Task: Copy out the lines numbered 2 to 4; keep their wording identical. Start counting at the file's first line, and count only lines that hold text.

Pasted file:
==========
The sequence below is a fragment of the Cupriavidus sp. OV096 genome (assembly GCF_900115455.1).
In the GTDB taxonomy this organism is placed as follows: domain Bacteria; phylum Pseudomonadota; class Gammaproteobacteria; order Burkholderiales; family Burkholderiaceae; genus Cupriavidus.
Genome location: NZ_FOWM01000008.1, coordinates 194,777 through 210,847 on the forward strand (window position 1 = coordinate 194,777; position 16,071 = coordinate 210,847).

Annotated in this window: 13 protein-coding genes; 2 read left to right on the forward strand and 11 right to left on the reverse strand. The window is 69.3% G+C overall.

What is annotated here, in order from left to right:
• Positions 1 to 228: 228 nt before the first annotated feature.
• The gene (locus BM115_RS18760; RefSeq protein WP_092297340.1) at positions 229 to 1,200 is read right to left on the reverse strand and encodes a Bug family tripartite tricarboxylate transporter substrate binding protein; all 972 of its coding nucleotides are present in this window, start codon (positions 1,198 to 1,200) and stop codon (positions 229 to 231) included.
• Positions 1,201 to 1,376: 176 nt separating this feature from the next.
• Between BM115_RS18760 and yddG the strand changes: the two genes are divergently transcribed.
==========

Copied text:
In the GTDB taxonomy this organism is placed as follows: domain Bacteria; phylum Pseudomonadota; class Gammaproteobacteria; order Burkholderiales; family Burkholderiaceae; genus Cupriavidus.
Genome location: NZ_FOWM01000008.1, coordinates 194,777 through 210,847 on the forward strand (window position 1 = coordinate 194,777; position 16,071 = coordinate 210,847).

Annotated in this window: 13 protein-coding genes; 2 read left to right on the forward strand and 11 right to left on the reverse strand. The window is 69.3% G+C overall.